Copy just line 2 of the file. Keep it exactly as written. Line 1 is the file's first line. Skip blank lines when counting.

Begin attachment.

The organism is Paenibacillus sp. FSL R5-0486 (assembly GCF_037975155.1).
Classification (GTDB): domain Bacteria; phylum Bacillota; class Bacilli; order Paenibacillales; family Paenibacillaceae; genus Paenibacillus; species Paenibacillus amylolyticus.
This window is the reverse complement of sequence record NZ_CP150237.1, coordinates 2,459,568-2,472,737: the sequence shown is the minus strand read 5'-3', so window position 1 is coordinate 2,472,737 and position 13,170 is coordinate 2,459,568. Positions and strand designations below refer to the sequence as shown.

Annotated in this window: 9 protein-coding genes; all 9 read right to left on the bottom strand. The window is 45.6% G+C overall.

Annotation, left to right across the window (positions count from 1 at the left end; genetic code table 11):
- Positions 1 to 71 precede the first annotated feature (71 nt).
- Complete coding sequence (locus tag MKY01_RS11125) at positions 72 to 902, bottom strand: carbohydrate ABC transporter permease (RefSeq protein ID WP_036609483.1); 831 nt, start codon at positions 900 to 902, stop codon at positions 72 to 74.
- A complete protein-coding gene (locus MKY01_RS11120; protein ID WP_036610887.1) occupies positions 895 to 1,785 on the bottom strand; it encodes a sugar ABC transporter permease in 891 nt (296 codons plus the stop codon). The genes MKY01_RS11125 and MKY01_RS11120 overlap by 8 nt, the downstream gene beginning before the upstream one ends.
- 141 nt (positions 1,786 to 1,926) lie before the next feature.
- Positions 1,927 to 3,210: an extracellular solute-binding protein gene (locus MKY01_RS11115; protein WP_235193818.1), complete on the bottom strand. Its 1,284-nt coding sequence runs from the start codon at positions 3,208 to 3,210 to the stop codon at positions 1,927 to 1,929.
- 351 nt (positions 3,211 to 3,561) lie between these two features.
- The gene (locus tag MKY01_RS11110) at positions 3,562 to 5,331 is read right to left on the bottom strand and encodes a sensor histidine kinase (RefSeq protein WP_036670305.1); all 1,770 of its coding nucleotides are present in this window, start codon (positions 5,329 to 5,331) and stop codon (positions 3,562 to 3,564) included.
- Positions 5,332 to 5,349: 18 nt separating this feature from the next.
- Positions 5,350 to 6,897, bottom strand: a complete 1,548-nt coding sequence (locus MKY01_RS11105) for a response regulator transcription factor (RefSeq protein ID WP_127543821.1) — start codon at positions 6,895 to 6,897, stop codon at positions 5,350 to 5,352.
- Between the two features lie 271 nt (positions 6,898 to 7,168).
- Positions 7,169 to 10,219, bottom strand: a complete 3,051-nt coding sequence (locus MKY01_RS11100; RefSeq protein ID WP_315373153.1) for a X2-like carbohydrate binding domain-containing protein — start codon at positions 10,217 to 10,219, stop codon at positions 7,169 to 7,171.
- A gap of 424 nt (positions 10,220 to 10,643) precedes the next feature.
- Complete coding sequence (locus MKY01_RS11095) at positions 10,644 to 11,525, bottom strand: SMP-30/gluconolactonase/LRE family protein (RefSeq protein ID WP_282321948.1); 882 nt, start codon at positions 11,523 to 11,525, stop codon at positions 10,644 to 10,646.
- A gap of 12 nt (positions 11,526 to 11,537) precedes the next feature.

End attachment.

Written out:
Classification (GTDB): domain Bacteria; phylum Bacillota; class Bacilli; order Paenibacillales; family Paenibacillaceae; genus Paenibacillus; species Paenibacillus amylolyticus.